True North by L.E. Sterling

Title: True North
Author: L.E. Sterling
Published April 4th, 2017 by Entangled Teen
Genre: YA Fantasy/Science Fiction

Abandoned by her family in Plague-ridden Dominion City, eighteen-year-old Lucy Fox has no choice but to rely upon the kindness of the True Borns, a renegade group of genetically enhanced humans, to save her twin sister, Margot. But Nolan Storm, their mysterious leader, has his own agenda. When Storm backtracks on his promise to rescue Margot, Lucy takes her fate into her own hands and sets off for Russia with her True Born bodyguard and maybe-something-more, the lethal yet beautiful Jared Price. In Russia, there’s been whispered rumors of Plague Cure.

While Lucy fights her magnetic attraction to Jared, anxious that his loyalty to Storm will hurt her chances of finding her sister, they quickly discover that not all is as it appears…and discovering the secrets contained in the Fox sisters’ blood before they wind up dead is just the beginning.

As they say in Dominion, sometimes it’s not you…it’s your DNA.

True North picks up four months after the events of True Born. We are back with Lucy, Jared, Storm and the crew but without Margot.

The same mystery remains. What is so special about Lucy and Margot. What are the Watchers after, what is everyone after really. As much as Lucy manages to uncover, she is always hit with new questions. Piece by piece things are revealed and slowly slip into places on a puzzle that is nowhere near completed. I really liked this about the story. Although at times I had to reread parts just to make sure I was understanding. It’s a very submersive plot.

Jared and Lucy. I love the push and pull that occurs between these two. When they have their moments the chemistry is off the charts. When they have their low times, well it’s frustrating as all get out. It was my one major annoyance with Lucy. I could not for the life of me understand why she kept going back in forth about Jared’s motivations. I thought they were quite clear by the end of the first book. I’m guessing much of it stems with her insecurities and distrust of the world. I really like how the love word is not thrown around carelessly either.

One thing I really like about Lucy is despite the fact that she is taking charge of her own life. She doesn’t shed her old one overnight like a bad skin. There are still remnants of the way she was in her personality. Yes she’s learning and changing but you can’t just erase 18 years of life that was ingrained into her. It was often as though her Upper Circle self was battling with this new free version of herself. Again though her habit of falling into a need to the proper daughter would get frustrating.

A new mysteriously fascinating character is introduced. For a minute I worried about a love triangle. I’m not a hater of the love triangle but the way Jared and Lucy’s chemistry lights up a page. There really was no room for one. Which thankfully there is not one. Of course there is more than one Fox girl. Hmmm maybe in the future?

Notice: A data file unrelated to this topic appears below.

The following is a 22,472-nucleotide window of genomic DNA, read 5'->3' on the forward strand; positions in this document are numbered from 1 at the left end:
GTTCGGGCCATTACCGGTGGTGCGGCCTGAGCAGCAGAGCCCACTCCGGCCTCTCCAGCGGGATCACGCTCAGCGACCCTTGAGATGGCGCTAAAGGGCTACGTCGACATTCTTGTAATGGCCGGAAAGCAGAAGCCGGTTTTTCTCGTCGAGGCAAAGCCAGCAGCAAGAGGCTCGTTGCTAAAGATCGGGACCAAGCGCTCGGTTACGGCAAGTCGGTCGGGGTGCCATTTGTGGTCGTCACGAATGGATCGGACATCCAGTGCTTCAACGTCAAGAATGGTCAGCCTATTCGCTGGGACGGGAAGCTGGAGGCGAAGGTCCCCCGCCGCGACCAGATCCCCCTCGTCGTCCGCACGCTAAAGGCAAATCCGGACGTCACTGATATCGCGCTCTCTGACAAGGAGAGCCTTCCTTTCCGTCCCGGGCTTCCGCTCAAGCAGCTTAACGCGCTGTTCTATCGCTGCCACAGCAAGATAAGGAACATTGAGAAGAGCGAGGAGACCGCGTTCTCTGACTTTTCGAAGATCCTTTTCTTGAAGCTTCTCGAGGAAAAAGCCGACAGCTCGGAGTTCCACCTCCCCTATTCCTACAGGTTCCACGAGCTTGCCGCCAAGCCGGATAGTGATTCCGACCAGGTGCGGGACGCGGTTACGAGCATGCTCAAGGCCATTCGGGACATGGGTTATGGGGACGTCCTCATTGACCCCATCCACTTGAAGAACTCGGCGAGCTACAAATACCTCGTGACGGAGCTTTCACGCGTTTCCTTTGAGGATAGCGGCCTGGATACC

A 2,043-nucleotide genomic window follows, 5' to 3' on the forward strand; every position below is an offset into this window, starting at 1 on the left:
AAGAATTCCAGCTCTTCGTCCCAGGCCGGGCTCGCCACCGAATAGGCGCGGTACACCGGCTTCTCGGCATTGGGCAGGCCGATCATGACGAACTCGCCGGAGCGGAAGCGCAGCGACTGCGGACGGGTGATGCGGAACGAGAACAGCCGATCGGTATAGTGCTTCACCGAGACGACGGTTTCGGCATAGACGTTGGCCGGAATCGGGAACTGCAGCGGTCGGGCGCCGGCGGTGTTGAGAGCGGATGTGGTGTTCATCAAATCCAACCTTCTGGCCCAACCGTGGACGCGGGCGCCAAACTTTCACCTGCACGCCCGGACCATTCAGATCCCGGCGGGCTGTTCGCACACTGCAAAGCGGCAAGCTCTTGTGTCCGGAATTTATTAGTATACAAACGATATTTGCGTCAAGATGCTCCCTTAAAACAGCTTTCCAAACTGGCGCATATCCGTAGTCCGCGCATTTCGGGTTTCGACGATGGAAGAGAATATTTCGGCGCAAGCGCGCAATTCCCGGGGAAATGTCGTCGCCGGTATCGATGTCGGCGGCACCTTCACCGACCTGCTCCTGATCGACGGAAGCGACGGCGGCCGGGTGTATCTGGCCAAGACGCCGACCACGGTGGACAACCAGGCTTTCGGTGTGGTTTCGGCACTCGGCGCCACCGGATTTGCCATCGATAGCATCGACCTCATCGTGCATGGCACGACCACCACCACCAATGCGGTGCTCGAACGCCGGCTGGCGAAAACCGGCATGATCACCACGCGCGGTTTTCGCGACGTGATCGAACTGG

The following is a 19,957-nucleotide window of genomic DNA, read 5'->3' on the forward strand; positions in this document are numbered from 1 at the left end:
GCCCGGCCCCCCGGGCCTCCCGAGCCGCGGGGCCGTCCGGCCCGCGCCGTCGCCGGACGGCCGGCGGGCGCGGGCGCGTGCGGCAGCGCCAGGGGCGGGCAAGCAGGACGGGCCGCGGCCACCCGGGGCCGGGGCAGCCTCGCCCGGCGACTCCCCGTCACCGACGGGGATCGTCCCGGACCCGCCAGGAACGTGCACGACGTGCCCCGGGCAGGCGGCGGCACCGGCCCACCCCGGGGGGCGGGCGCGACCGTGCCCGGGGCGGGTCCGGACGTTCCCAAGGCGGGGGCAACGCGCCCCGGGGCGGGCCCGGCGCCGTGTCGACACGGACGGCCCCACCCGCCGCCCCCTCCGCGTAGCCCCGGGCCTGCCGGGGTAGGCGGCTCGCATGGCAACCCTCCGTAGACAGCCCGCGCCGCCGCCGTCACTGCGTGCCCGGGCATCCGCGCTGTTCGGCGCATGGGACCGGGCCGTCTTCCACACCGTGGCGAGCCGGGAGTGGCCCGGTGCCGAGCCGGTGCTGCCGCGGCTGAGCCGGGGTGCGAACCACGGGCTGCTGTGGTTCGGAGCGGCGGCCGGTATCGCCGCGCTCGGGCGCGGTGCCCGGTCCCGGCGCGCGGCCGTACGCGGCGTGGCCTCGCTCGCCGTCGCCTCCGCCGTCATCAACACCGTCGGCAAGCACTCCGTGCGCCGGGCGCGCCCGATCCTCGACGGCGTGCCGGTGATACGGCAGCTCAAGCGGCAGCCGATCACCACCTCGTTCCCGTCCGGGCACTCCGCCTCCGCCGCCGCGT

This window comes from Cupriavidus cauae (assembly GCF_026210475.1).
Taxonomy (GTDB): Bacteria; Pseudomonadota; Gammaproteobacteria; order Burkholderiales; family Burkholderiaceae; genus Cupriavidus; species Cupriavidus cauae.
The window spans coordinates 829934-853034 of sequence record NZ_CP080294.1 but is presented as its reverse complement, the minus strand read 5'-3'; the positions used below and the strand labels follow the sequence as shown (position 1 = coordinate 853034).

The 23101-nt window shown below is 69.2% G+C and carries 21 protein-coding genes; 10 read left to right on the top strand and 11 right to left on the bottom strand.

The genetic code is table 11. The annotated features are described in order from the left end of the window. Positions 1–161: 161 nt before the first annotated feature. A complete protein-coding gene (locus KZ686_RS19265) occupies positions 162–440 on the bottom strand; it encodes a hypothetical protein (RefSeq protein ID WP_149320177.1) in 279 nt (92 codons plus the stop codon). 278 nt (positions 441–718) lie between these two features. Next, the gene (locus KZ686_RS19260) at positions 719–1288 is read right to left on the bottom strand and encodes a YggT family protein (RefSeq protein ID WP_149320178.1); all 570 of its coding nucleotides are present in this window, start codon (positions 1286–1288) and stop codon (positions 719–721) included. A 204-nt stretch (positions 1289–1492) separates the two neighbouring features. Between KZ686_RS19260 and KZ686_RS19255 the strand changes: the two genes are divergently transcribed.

True North was a great second installment. I can’t wait to see where things go. Especially with the ending. So many questions…. It’s good though. Keeping you interested but not holding out on you. I also really like the writing and the flow of the story. It keeps a pretty even pace throughout and of course continues to have the high stakes. I can’t wait to see what Lucy does next.

I was a voracious devotee of sci-fi and fantasy novels all through my childhood, so I suppose it doesn’t come as much of a shock that I’ve returned to the genre with a vengeance.

For a while I turned my back on the genre in favour of ‘high-brow’ literary texts. Ironically, it was my doctoral degree that saw me circling back. There’s something about the way postmodern literature plays with the arcane that had me utterly fascinated, and it wasn’t long until I fell headlong back into my old ways and haven’t looked back since.

My first novel, which isn’t in the Urban Fantasy or Fantasy genres, isn’t high literature, mind you, even if it tangles with some serious statements about politics and the way our western world runs. My editor described it as something between Charles Dickens and The Catcher in the Rye: Serious Fun, in other words.

My second novel, Pluto’s Gate, is where I’ve come home to myself: it’s a contemporary retelling of the Demeter-Persephone-Pluto story from Greek mythology. Folded into the mix is a Shaman-in-training, a magical book, Underworld Gods, a world covered in ice, a three-headed dog, and one lousy ex-boyfriend.

But I’ll tell you this much: I believe in the power of words and stories to transform our inner worlds. Whether the characters be vampires or vagabonds, a good narrative sucker punches so-called reality anyhow.

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